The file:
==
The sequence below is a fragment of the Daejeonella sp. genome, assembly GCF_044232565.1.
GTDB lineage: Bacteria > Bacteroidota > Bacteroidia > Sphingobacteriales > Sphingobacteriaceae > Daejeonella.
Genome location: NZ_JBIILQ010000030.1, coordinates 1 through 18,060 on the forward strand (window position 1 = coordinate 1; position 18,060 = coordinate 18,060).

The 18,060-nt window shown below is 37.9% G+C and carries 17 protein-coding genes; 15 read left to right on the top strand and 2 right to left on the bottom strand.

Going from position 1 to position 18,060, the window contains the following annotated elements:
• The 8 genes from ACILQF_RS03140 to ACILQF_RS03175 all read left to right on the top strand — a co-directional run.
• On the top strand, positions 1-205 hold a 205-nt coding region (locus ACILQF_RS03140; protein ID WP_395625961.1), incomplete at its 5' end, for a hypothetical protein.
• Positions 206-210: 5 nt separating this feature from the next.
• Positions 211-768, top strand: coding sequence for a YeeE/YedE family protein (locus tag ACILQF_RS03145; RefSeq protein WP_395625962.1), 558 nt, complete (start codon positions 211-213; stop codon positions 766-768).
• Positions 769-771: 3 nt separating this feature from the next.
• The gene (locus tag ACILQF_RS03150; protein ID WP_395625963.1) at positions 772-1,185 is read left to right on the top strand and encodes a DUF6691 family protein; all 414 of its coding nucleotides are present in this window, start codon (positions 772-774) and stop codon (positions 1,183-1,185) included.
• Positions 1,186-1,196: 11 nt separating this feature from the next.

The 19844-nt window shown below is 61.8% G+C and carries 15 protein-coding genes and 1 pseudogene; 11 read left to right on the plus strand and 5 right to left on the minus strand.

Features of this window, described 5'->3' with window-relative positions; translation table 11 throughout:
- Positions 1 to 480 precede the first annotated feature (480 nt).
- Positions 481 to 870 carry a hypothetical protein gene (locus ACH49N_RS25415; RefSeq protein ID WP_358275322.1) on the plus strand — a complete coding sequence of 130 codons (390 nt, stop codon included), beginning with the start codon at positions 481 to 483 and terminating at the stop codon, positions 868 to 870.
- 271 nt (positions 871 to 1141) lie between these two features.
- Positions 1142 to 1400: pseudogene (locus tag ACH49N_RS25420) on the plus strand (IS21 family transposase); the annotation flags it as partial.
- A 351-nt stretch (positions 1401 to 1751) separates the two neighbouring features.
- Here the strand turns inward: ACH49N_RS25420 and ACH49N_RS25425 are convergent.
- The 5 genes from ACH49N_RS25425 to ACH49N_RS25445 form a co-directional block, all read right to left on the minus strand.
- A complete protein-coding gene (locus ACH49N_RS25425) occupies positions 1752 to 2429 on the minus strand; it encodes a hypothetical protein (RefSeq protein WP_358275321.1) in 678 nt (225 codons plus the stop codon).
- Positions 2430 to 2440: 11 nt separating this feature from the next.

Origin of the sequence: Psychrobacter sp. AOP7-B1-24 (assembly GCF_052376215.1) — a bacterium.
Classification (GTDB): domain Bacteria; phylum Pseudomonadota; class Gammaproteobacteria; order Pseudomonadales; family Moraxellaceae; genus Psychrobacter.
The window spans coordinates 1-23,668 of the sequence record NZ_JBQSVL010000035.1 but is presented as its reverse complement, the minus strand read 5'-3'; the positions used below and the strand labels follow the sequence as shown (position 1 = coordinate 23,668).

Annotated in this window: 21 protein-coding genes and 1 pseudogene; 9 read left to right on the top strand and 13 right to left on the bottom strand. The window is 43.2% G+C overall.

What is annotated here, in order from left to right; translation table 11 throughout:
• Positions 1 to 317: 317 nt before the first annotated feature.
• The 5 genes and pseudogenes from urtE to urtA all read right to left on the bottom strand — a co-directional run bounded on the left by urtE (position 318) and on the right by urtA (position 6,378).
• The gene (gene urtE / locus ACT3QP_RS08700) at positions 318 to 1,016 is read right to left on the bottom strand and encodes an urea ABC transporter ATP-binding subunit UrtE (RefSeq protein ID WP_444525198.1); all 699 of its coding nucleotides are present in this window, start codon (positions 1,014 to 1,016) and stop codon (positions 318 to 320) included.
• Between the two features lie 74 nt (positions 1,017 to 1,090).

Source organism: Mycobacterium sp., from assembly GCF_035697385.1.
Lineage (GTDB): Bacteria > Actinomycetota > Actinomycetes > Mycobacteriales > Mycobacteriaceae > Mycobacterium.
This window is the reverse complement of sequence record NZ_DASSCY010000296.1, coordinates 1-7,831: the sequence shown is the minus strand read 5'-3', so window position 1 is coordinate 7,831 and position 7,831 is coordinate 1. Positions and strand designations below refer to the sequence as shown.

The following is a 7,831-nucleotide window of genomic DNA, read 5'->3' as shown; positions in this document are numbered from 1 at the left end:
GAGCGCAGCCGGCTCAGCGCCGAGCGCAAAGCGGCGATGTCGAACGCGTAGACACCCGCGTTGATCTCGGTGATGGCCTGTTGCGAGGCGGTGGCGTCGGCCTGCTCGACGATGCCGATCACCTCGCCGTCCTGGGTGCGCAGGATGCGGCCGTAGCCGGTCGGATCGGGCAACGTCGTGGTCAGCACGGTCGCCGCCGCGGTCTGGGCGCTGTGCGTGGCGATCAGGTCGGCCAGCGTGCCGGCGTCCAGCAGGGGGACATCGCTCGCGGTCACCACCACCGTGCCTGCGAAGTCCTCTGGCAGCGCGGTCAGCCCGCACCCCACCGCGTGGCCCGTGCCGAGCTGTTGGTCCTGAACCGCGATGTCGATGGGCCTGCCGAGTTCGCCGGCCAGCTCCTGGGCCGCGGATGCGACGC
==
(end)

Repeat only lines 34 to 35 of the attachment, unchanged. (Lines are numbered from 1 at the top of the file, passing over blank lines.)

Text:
Lineage (GTDB): Bacteria > Actinomycetota > Actinomycetes > Mycobacteriales > Mycobacteriaceae > Mycobacterium.
This window is the reverse complement of sequence record NZ_DASSCY010000296.1, coordinates 1-7,831: the sequence shown is the minus strand read 5'-3', so window position 1 is coordinate 7,831 and position 7,831 is coordinate 1. Positions and strand designations below refer to the sequence as shown.